The present study describes the pathological aspects of the gastrointestinal tract of one dog naturally infected with Leishmania (Leishmania) chagasi from João Pessoa, PB, Brazil.

 

CASUISTIC

An asymptomatic mongrel dog was selected by an epidemiological survey of canine visceral leishmaniasis from the City Hall (Zoonosis Department) of João Pessoa- Paraíba, based on indirect fluorescence antibody test (IFAT) and complement fixation reaction (CFR) test (Pellegrino & Brener, 1958).

The animal was considered asymptomatic, since no classical symptoms of the disease, such as a weight loss, anaemia, generalized lymphadenomegaly, onycogryphosis and cutaneous lesions were seen.

The parasites had been previously classified as Leishmania chagasi by PCR using conserved regions of kinetoplastidae and hybridization with kDNA probes to complex (data not shown) (Tafuri et al., 2001).

The dog was sacrificed with an overdose of thiopenthal sodic (ThionembutalÒ) (33%, 5ml/kg dose, IV). During necropsy, small samples of stomach, duodenum, jejune, ileum, cecum and colon were obtained for slides "imprint smears". Smears were stained with Giemsa and examined in an optical microscope (1000´ magnification) for detection of amastigotes of Leishmania. Other fragments from the same organs were fixed in 10% buffered formalin solution, dehydrated, cleared, embedded in paraffin, cut (3-4mm thick) and stained with hematoxilin and eosin for the histopathological characterization.

An immunocytochemical method was carried out for demonstration of Leishmania in paraffin tissue samples. Samples were stained using a biotin-streptoavidin peroxidase immunostainning technique. Heterologous serum collected from a dog naturally infected with Leishmania chagasi (IFAT > 1:40) from João Pessoa, PB, Brazil, diluted 1:100 was used as primary antibody. Deparaffinized tissue sections were rehydrated and incubated in 3% H2O2 in PBS (0,01M, pH 7.2) to block endogenous peroxidase activity, and then in normal goat serum to reduce non-specific binding by the secundary antibody. The primary antibody was applied (overnight at 4ºC, in a dry chamber) and the fragments were washed with PBS. Anti-mouse/rabbitt biotin labeled (Dako) antibody was used as a secondary antibody for 20 minutes at room temperature. The slides were washed again and incubated with the streptavidin peroxidase complex for 20 minutes at room temperature. The reaction was revealed with diaminobenzidine-hydrogen peroxidase reaction. The sections were counter stained with Mayer's Hematoxylin and mounted in Canadian balsam. As negative control infected serum was replaced by PBS, normal mouse serum and serum from dogs serologically negative to Leishmania. Fragments of spleen and liver from dogs naturally infected with Leishmania (Leishmania) chagasi were used as positive controls.

Macroscopical examination did not show any important lesions on the gastrointestinal tract. However, the microscopic study showed a chronic inflammatory reaction with parasites along gastrointestinal tract. The cellular exsudate included macrophages, lymphocytes and plasmocytes with rare neutrophils and eosinophils. Giant cell formations could be noted associated to the mononuclear exsudate. Many macrophages in the mucosa (lamina propria), muscularis mucosae and submucosa layers showed a peculiar morphology. They had a pale and abundant cytoplasm, with the nucleous less dense than other cells and intracellular amastigotes into vacuoles ("parasitophorus vacuole") (Fig. 1).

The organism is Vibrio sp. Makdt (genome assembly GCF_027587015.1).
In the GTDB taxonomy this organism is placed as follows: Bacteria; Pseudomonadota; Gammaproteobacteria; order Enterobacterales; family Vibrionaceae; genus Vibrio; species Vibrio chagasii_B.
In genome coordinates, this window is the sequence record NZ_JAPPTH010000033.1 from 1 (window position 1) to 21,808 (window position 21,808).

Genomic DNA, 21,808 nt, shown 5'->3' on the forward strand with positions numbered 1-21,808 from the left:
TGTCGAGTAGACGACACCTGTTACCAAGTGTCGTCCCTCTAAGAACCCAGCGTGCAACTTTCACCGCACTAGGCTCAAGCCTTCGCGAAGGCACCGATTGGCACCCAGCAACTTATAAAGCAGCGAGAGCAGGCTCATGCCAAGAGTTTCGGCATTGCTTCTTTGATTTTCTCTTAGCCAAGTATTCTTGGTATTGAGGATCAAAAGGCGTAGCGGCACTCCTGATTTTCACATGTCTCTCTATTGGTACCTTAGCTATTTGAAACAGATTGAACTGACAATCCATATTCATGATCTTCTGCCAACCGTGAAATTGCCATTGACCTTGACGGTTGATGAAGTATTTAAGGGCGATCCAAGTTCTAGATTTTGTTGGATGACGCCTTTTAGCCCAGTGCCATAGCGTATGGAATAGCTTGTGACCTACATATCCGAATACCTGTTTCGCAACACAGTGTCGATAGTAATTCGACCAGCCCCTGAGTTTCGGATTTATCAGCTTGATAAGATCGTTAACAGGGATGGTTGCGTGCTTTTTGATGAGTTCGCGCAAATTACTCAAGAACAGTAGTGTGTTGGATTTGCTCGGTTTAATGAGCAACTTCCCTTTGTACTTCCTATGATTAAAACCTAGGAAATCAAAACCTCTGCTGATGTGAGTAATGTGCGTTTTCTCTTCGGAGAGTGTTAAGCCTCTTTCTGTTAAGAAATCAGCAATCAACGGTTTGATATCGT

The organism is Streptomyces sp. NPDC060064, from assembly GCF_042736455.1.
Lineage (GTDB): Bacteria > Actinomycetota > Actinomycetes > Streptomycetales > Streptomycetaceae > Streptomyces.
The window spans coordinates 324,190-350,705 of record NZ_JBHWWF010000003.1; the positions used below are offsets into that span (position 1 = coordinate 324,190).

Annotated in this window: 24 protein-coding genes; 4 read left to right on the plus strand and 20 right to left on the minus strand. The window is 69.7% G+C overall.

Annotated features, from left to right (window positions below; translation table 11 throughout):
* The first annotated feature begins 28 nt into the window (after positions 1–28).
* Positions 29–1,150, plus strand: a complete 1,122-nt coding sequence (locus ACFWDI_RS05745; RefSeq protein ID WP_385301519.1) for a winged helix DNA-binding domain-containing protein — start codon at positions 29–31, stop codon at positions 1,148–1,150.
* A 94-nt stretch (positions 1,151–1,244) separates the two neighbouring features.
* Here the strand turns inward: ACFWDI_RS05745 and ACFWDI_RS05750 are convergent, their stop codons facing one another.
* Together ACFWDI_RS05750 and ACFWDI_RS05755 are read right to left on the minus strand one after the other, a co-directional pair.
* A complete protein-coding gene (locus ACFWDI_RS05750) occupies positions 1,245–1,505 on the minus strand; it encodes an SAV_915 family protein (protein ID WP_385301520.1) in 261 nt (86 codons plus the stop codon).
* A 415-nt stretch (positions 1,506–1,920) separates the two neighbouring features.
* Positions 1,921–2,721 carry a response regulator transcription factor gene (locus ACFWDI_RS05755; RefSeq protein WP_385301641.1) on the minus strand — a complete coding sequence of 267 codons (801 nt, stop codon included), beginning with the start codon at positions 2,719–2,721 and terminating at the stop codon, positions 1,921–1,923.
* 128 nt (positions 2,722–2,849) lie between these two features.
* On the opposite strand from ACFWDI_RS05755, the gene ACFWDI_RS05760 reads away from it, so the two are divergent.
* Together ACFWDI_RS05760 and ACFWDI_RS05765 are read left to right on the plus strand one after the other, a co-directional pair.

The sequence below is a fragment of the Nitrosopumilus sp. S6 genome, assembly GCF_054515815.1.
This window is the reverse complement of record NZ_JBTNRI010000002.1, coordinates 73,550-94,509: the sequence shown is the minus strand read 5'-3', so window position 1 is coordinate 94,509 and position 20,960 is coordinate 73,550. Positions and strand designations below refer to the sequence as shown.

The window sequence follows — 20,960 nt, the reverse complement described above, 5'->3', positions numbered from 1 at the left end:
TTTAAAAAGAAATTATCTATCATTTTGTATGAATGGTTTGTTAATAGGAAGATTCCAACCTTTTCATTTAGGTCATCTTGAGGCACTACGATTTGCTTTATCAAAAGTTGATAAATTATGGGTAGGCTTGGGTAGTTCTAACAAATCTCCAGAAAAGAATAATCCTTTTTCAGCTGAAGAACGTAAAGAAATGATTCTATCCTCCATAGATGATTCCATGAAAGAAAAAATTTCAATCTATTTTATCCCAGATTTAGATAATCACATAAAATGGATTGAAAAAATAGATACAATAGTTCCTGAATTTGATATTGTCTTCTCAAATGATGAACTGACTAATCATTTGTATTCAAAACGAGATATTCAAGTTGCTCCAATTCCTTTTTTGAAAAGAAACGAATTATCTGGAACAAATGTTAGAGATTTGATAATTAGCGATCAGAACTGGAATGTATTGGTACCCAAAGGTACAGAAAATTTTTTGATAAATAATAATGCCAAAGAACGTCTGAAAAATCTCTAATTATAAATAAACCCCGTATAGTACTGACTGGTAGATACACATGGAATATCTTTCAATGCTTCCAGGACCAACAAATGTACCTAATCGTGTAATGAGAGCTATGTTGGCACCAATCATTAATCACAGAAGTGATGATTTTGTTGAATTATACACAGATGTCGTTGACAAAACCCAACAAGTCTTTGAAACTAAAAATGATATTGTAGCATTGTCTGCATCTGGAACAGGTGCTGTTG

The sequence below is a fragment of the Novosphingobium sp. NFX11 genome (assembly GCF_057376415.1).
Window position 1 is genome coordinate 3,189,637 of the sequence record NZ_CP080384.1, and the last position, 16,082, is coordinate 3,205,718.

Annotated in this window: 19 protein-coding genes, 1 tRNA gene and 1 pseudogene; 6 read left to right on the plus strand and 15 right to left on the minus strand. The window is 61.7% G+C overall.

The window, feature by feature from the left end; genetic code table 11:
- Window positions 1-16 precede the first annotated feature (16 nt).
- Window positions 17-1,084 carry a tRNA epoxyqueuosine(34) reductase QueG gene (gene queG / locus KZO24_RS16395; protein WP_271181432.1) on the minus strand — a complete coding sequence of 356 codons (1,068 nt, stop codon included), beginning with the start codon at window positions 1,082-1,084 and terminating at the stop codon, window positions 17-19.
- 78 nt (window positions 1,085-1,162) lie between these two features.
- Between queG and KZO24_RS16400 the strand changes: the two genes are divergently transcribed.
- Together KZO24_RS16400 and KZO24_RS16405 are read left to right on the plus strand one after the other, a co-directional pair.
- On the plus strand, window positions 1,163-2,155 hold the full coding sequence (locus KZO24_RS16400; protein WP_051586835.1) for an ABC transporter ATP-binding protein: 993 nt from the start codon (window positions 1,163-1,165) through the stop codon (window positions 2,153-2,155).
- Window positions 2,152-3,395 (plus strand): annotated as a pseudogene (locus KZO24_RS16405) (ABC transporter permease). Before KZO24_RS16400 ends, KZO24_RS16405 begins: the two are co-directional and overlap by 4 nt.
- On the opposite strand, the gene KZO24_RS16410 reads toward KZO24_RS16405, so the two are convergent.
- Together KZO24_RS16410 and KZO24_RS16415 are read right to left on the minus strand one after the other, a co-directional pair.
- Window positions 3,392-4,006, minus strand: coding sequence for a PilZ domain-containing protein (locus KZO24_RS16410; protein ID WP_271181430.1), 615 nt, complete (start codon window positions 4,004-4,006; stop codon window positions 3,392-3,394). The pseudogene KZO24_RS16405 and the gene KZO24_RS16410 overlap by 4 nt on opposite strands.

In the stomach, the inflammatory reaction was discrete foccused in the mucosa (lamina propria) in the proximity of the submucosa layer. The other intestinal segments showed an intense inflammatory reaction mainly in the duodenum mucosa and the jejune, ileum, cecum and colon mucosa and submucosa. Polipoides formation with intestinal villous enlargement was observed in the small intestine a result of the cellular exsudate presented on the mucosa layer.

Imunolabelled amastigote forms of Leishmania were observed along all gastrointestinal tract and parasites were seen inside macrophages of the mucosa, muscalaris mucosae and submucosa.

 

DISCUSSION

In this work, the main histopathological lesion observed along the gastrointestinal tract was a chronic inflammatory reaction associated to the presence of tissue amastigotes of Leishmania in all segments, as reported by other authors. González et al. (1990) and Ferrer et al. (1991), working with naturally infected dogs with Leishmania infantum, observed an inflammatory reaction in the colon mucosa and submucosa, but they did not indicate giant cell formation. Hervás et. al. (1996) also observed the same pathological picture in the mucosa and submucosa of the small and large intestines from a wild reservoir (jackal).

In the present study, the inflammatory lesions observed were very similar to those described in the literature regarding animals naturally infected with Leishmania infantum. This study also shows that the immunocytochemical reaction was more appropriate to detected parasites in the tissue than the hematoxilin-eosin stained smears. Immunolabelled parasites were easily detected in all segments and layers of the gastrointestinal tract, whereas, the microscopic analysis by hematoxilin-eosin staining was inappropriate to detect parasites in the gastrointestinal tissues.